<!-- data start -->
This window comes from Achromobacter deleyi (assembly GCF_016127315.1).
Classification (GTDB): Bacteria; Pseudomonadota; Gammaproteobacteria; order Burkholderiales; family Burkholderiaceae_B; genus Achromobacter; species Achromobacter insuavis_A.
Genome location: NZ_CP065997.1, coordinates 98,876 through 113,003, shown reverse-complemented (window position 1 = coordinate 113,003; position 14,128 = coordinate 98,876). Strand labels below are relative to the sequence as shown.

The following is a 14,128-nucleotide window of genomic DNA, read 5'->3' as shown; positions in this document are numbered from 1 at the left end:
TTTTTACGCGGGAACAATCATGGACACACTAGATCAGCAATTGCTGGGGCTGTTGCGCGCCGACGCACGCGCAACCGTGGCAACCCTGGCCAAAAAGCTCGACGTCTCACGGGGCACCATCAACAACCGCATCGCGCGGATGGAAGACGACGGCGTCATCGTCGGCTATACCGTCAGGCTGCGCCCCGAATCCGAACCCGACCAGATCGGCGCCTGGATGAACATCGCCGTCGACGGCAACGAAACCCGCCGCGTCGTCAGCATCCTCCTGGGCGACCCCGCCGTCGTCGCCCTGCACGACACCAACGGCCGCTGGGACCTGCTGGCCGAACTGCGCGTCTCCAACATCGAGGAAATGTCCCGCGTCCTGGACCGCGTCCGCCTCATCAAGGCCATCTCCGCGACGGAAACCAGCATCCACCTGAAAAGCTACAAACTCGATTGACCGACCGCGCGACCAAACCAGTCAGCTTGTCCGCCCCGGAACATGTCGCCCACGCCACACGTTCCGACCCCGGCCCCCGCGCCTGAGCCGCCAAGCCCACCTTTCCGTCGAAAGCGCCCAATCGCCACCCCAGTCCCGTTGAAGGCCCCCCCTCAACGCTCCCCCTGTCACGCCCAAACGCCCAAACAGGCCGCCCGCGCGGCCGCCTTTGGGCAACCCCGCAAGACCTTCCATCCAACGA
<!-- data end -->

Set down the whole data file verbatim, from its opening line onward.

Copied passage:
This window comes from Achromobacter deleyi (assembly GCF_016127315.1).
Classification (GTDB): Bacteria; Pseudomonadota; Gammaproteobacteria; order Burkholderiales; family Burkholderiaceae_B; genus Achromobacter; species Achromobacter insuavis_A.
Genome location: NZ_CP065997.1, coordinates 98,876 through 113,003, shown reverse-complemented (window position 1 = coordinate 113,003; position 14,128 = coordinate 98,876). Strand labels below are relative to the sequence as shown.

The following is a 14,128-nucleotide window of genomic DNA, read 5'->3' as shown; positions in this document are numbered from 1 at the left end:
TTTTTACGCGGGAACAATCATGGACACACTAGATCAGCAATTGCTGGGGCTGTTGCGCGCCGACGCACGCGCAACCGTGGCAACCCTGGCCAAAAAGCTCGACGTCTCACGGGGCACCATCAACAACCGCATCGCGCGGATGGAAGACGACGGCGTCATCGTCGGCTATACCGTCAGGCTGCGCCCCGAATCCGAACCCGACCAGATCGGCGCCTGGATGAACATCGCCGTCGACGGCAACGAAACCCGCCGCGTCGTCAGCATCCTCCTGGGCGACCCCGCCGTCGTCGCCCTGCACGACACCAACGGCCGCTGGGACCTGCTGGCCGAACTGCGCGTCTCCAACATCGAGGAAATGTCCCGCGTCCTGGACCGCGTCCGCCTCATCAAGGCCATCTCCGCGACGGAAACCAGCATCCACCTGAAAAGCTACAAACTCGATTGACCGACCGCGCGACCAAACCAGTCAGCTTGTCCGCCCCGGAACATGTCGCCCACGCCACACGTTCCGACCCCGGCCCCCGCGCCTGAGCCGCCAAGCCCACCTTTCCGTCGAAAGCGCCCAATCGCCACCCCAGTCCCGTTGAAGGCCCCCCCTCAACGCTCCCCCTGTCACGCCCAAACGCCCAAACAGGCCGCCCGCGCGGCCGCCTTTGGGCAACCCCGCAAGACCTTCCATCCAACGA